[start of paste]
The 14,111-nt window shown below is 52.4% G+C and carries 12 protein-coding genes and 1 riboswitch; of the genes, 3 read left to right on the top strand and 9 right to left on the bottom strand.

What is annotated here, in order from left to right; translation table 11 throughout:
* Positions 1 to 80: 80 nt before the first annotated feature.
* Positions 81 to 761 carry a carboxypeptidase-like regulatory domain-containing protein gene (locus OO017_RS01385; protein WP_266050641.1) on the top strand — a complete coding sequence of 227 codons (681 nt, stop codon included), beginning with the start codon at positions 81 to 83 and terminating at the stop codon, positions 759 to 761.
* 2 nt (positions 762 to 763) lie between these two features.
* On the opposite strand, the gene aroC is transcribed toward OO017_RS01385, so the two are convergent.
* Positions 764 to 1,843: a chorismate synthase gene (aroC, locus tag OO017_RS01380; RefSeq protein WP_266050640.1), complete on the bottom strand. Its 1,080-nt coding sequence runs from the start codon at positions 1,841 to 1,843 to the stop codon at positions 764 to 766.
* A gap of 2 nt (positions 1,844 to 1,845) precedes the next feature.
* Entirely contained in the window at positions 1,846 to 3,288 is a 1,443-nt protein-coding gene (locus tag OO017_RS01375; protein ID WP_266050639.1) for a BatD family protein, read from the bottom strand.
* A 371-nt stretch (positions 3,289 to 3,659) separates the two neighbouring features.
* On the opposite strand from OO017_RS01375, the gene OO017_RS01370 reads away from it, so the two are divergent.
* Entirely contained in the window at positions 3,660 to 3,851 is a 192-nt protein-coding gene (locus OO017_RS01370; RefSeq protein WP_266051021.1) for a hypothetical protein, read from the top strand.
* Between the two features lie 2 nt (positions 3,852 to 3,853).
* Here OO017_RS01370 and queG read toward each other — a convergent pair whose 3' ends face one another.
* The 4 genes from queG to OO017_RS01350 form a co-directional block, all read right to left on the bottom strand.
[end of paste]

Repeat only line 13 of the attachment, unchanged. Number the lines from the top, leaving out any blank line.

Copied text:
* Between the two features lie 2 nt (positions 3,852 to 3,853).